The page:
Elisabeth Donnelly:

Those slang examples betray some of the show’s bad habits: Like a lot of dirtbag comedies, Letterkenny can too often over-rely on immature jokes about sexuality, particularly with pastor Glen (who’s played by the show’s director, Jacob Tierney, and I’m not sure what that says).

It also has something of an inconsistent track record on gender stereotypes: While much of the show’s comedy is rooted in finding the softness in overblown masculinity, it tends to draw women broadly, especially as sexpots. Gail, the local bartender and one of Letterkenny’s few characters of color, basically has only one characteristic — that she’s horny. To the show’s credit, later seasons make a point to calm down some of the yowling caricatures, showing the live-and-let-live tolerance that exists in this small town.

Oh, boy. It seems the brain trust at Vox has discovered the Canadian indie comedy series Letterkenny and decided to issue one of their customary explainers. I would say the point escapes her, but that would imply it was at risk of being captured in the first place, and I fear that notion won’t bear scrutiny. Let me interrupt with a little ‘splaining of my own: The show is set in rural Ontario, in the fictional town of Letterkenny, population 5,000. We here at the hermitage enjoy it for its absurd, rapid-fire dialogue, and, as one of us also hails from rural Canuckistan, we appreciate the little details for being a true-to-life representation of small-town life there. It’s not what I would call hilarious, but it’s clever and notably quotable.

Now, to be fair (to be faihrrr) to Ms. Donnelly, the show’s often-raunchy humor is largely by, and for, twenty-somethings. Lots of drinking, fighting, swearing and fornicating. Gail is indeed the most tedious character. But experienced Voxspotters could have probably already guessed the source of this excerpt because of that telltale tic—there. Did you catch it? It’s as predictable as a knee jerking under a doctor’s reflex hammer. Progressives just can’t let their gaze rest on any scene populated by more than three people without doing a quick diversity head-count and pronouncing something to be problematic. I find it especially amusing to see her fume about Glen, the barely-closeted gay pastor (and probably my favorite character). She knows he’s somehow problematic, even if she can’t quite prove it, but oh, when she does, you better believe charges will be brought. Yuk it up while you can, Glen. You can only hide behind the writer/director shield for so long.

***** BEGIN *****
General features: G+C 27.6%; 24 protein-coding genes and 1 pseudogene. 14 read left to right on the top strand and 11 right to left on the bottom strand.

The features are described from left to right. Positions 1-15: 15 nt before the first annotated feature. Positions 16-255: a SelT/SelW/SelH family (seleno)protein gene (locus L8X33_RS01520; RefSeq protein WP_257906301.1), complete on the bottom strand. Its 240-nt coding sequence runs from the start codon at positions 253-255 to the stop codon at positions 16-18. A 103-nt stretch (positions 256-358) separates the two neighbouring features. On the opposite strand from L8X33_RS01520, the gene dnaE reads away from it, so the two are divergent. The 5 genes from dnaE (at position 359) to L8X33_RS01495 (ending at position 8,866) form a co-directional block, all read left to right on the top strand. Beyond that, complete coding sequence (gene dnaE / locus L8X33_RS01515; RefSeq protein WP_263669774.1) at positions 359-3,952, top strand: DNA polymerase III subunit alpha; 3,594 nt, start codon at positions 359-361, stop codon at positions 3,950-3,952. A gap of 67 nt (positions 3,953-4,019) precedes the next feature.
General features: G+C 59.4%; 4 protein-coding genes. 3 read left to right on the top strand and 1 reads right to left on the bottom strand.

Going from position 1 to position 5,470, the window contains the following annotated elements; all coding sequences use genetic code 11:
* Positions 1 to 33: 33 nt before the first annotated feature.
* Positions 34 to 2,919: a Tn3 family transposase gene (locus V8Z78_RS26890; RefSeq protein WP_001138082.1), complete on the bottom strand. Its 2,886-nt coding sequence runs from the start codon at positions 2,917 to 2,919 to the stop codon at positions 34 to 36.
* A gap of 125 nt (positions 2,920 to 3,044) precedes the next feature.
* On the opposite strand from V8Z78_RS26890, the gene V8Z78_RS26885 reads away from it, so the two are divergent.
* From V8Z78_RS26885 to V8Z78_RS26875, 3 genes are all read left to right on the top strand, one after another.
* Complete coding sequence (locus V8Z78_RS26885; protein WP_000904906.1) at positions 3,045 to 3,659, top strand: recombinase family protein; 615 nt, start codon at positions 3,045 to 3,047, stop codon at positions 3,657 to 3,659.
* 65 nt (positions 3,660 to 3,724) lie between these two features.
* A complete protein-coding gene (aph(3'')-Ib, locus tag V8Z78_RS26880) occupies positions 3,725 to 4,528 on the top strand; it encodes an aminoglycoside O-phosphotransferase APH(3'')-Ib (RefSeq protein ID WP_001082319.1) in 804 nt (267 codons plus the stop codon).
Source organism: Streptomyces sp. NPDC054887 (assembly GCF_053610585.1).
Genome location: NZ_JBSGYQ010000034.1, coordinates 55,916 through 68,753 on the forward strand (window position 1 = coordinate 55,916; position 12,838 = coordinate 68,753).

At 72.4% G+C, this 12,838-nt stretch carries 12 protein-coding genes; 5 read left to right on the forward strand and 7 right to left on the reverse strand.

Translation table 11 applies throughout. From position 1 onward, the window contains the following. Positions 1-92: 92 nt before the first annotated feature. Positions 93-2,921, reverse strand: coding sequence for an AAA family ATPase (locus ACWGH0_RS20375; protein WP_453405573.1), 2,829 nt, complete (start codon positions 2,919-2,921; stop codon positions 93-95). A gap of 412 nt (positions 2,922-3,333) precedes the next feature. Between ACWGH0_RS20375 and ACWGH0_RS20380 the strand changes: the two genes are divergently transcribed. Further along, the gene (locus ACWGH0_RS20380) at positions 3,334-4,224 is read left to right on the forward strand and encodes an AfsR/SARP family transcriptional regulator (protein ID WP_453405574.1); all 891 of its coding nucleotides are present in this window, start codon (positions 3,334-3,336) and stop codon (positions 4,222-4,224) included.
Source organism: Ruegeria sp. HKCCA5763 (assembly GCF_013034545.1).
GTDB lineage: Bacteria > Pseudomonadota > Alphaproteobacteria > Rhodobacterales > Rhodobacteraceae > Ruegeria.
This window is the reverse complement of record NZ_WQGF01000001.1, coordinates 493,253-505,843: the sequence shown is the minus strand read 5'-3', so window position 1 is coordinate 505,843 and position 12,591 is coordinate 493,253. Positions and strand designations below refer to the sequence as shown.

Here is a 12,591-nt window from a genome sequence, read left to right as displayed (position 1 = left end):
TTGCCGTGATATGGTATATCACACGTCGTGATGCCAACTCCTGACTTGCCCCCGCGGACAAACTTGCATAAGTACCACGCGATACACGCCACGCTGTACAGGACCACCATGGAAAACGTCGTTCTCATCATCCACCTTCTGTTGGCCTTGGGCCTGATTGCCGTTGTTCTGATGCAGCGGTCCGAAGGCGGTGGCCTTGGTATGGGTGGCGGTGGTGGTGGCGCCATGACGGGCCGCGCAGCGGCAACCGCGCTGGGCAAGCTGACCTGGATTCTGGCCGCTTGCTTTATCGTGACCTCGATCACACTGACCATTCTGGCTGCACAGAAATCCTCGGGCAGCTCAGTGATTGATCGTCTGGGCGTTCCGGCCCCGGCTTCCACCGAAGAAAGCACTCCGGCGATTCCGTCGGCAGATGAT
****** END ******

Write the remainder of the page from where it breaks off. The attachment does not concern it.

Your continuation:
But yes, Gail is one of the show’s few “characters of color,” though I expect Donnelly to soon be seen in public with a placard around her neck denouncing her for the wokecrime of “erasing” the substantial native population who feature in the show, led by Wayne’s sometime-girlfriend Tanis. But again, to be fair (to be faihrrr) to our intersectionality inspectors, they might not have recognized the actors as natives (or First Nations inhabitants, as they say up there), since the closest they’ve ever gotten to one is that time they scribbled Racist!!! on a Washington Redskins decal on the bumper of a truck in the parking garage. But I digress. My point is, as an American of pallor who just so happens to have spent several days in rural Canada just a couple weeks ago, I can say that one of the first things you notice when out in public is, well, the lack of black people. It’s like suddenly becoming aware of a background hum that isn’t there anymore. You walk through a big-box store and think, what seems so different here? Oh, right, it’s very, very white. There are no African-Americans, or, I suppose, African-Canadians. The ones you do meet are mostly medical students directly from Africa. What are the writers supposed to do about this? Is the show supposed to be “representative” of rural Ontario or Brooklyn? How typically Ameri-centric for our Voxling to project her country’s myopic obsession with perfectly-proportioned racial pie charts onto foreign communities, irrespective of their unique histories! Shall we add colonialism to the epithets on her placard?

Actually, wait, hold on a minute. We’ve already seen how racial separatism has become acceptable again under a progressive aegis — segregated university graduation ceremonies, “cultural appropriation” (separatism rebranded under a new name), etc. Is it time for forced resettlement to make a comeback? No, no, hear me out. If progressives march people out of the inner cities in order to repopulate and diversify rural communities, would that be for the greater good? We could call it “reverse gentrification,” which would actually make it doubleplusgood. As we know, when you change the word (or the branding), you change the reality. (I can’t believe I give away such good advice for free.)

Anyway, enough of that foolishness. Back to chorin’.